• Coordinating service provision using flexible hours of service delivery (that is, outside a 9-to-5 working day).1, 2

Further strategies are available in the

Day Procedure Services

This action applies to day procedure services that commonly provide care for Aboriginal and Torres Strait Islander people. These services should refer to the advice for hospitals and the

for detailed implementation strategies and examples of evidence for this action.

Day procedure services that rarely provide care for Aboriginal and Torres Strait Islander people, or when the risk of harm for these patients is the same as for the general patient population, should manage the specific risk of harm, and provide safe and high-quality care for these patients through the safety and quality improvement systems that relate to their whole patient population.

Day procedure services need to implement strategies to improve the cultural awareness and cultural competency of the workforce under Action 1.21, and identify Aboriginal and Torres Strait Islander patients under Action 5.8.

MPS & Small Hospitals

Health service organisations are responsible for designing, implementing and monitoring the strategies to achieve the priorities set by the governing body to improve the health of Aboriginal and Torres Strait Islander people. Strategies for improvement may include:

  • Forming sustainable partnerships with local Aboriginal and Torres Strait Islander people by working with local communities to understand and acknowledge their healthcare needs, and the risks and barriers to accessing health care, and developing strategies and priorities for improved care delivery
  • Providing flexibility in health service delivery and the patient journey; flexible health service organisations are more likely to be person centred and, as a result, increase patient engagement and participation in their care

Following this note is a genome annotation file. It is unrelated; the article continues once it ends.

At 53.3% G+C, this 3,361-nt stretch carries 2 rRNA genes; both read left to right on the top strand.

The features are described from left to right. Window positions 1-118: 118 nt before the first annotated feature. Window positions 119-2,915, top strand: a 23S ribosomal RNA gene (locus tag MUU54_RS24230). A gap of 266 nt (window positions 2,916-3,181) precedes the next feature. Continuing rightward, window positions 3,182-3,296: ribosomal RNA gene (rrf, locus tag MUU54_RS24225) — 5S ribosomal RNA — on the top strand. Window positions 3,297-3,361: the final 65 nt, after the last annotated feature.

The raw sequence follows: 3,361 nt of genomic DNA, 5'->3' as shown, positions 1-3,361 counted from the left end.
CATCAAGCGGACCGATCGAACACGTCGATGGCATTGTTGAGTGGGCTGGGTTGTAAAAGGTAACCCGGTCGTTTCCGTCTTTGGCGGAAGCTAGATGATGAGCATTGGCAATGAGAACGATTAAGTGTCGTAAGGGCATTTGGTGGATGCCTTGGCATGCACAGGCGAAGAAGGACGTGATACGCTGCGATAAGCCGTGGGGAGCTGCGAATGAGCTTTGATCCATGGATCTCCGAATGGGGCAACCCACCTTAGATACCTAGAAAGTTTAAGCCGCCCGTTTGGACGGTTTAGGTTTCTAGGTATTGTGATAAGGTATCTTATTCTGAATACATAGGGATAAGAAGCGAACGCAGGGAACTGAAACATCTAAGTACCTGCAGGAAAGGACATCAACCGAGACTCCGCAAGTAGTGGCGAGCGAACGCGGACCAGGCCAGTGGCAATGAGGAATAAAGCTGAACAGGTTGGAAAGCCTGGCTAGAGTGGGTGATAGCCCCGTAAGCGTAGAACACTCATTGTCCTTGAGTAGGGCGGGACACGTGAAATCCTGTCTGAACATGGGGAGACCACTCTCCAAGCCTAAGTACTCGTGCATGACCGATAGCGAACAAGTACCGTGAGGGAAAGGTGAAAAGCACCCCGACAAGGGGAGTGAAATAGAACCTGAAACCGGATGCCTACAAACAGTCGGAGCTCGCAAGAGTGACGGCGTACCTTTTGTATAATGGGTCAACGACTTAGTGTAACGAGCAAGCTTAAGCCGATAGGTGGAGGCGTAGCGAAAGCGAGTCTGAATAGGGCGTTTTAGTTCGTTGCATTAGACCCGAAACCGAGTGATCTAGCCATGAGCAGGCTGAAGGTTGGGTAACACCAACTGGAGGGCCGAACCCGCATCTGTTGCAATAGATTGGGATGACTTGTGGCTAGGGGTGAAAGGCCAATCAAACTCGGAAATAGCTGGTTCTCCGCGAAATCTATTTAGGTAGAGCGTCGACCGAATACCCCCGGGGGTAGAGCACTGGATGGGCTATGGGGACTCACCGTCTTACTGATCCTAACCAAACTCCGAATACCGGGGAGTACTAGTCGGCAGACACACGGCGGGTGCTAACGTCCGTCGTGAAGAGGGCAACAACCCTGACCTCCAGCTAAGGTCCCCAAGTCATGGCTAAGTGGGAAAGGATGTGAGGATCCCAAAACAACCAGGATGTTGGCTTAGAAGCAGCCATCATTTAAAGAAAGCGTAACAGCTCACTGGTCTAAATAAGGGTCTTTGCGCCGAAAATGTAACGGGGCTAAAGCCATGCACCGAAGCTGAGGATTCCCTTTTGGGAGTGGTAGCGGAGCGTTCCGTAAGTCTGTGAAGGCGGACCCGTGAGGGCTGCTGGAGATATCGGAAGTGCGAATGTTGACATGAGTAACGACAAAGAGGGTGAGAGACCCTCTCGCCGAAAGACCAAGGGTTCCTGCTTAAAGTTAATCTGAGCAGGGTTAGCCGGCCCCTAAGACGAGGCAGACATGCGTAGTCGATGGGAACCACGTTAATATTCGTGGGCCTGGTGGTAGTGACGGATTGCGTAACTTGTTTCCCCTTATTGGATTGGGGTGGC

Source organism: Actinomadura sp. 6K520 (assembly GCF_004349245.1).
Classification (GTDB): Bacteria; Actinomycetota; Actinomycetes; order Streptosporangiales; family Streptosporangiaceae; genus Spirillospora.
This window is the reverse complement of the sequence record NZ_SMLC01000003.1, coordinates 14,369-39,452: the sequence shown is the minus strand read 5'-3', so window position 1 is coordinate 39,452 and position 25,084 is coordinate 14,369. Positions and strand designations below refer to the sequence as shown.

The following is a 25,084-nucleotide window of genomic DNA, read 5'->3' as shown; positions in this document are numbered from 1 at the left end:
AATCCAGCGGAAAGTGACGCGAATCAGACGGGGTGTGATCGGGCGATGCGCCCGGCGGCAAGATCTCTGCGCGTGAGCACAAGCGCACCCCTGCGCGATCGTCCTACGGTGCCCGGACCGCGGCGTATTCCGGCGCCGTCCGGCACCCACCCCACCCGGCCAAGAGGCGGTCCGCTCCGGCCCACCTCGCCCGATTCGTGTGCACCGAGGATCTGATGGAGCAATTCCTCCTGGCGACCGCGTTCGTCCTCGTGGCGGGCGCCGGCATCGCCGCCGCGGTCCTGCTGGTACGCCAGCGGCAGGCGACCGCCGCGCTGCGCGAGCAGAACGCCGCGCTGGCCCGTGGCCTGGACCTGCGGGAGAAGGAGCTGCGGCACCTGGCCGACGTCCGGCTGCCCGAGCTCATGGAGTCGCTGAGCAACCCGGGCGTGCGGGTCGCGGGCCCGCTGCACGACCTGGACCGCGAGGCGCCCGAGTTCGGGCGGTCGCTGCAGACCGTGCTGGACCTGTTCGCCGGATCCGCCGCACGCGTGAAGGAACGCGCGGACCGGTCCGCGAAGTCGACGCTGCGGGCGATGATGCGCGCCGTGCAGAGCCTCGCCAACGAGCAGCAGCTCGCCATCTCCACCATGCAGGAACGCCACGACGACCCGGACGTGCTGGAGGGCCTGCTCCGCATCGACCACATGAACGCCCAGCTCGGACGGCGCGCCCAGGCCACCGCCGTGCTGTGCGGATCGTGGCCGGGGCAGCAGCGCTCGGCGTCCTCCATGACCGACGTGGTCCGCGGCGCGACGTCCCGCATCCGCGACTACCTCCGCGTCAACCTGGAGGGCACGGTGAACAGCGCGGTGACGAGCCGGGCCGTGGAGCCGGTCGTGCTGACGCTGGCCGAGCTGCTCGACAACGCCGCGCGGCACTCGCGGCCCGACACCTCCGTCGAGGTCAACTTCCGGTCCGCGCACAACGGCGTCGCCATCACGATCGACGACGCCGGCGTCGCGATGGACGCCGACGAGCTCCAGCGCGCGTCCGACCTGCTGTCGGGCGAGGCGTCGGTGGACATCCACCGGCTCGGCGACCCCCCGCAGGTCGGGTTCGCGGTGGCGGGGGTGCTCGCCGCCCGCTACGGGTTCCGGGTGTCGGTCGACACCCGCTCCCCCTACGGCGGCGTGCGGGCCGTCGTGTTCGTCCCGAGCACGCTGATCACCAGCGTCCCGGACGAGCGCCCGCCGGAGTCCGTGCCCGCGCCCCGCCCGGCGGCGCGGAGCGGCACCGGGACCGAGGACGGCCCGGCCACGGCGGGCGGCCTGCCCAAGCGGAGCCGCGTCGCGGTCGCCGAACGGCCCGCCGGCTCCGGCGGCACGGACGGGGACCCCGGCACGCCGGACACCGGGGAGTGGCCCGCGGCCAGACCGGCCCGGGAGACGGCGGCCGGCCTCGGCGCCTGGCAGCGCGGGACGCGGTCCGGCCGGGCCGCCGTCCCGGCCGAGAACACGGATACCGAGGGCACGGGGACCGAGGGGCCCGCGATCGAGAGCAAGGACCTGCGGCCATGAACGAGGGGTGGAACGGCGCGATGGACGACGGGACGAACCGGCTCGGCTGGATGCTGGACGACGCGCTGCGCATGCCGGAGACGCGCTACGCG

• Employing Aboriginal and Torres Strait Islander people at all levels of the health service, and supporting and empowering them, which can improve the cultural competency of an organisation
  • Monitoring safety and quality for Aboriginal and Torres Strait Islander people; health service organisations should have goals or targets for the care of their Aboriginal and Torres Strait Islander patients, and should routinely measure and report on specific performance indicators related to those goals and targets.

Other specific strategies may include:

  • Establishing mechanisms to review and develop tailored care plans for Aboriginal and Torres Strait Islander people who often use the health service
  • Reviewing the appropriateness and effectiveness of models of care for Aboriginal and Torres Strait Islander people, including options to provide care using outreach services
  • Developing a workforce and employment strategy that sets targets and identifies how to increase or maintain the participation of Aboriginal and Torres Strait Islander people in the health workforce across clinical, managerial, support and advocacy roles
  • Coordinating early discharge planning that considers the need for community social and health services
  • Providing information materials in Aboriginal and Torres Strait Islander languages, if appropriate
  • Coordinating service provision using flexible hours of service delivery (that is, outside a 9-to-5 working day)1, 2
  • Discussing the safety and quality issues facing Aboriginal and Torres Strait Islander patients with the workforce, especially members of the Aboriginal and Torres Strait Islander health workforce, and Aboriginal and Torres Strait Islander consumers or community representatives
  • Reviewing the scope and effectiveness of strategies in place to improve care for Aboriginal and Torres Strait Islander people.

Further strategies are available in the

References

  1. Australian Commission on Safety and Quality in Health Care. Setting safety and quality goals for Aboriginal and Torres Strait Islander people in health service organisations. Sydney: ACSQHC; 2016 (accessed Sep 2017).
  2. Australian Commission on Safety and Quality in Health Care. Improving identification rates of Aboriginal and Torres Strait Islander consumers. Sydney: ACSQHC; 2016 (accessed Sep 2017).